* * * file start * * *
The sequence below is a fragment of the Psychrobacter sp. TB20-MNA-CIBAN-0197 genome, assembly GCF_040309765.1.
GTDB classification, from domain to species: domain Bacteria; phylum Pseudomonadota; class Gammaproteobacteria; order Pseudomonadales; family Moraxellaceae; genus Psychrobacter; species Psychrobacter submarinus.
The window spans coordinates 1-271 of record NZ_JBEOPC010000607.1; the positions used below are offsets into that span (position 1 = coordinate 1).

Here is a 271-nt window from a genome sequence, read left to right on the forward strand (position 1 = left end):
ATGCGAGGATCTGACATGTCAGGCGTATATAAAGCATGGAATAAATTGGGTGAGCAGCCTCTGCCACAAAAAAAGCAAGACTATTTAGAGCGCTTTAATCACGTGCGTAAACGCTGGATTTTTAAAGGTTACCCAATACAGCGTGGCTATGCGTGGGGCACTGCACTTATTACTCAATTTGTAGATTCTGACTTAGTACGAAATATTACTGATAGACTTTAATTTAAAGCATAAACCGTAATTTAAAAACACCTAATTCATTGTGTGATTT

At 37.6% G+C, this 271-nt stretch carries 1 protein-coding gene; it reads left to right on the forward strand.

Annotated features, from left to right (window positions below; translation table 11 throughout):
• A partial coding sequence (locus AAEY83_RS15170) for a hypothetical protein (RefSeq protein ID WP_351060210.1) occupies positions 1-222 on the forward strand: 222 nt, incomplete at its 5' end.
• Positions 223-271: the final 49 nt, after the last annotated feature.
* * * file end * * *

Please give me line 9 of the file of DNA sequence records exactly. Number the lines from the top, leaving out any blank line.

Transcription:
• Positions 223-271: the final 49 nt, after the last annotated feature.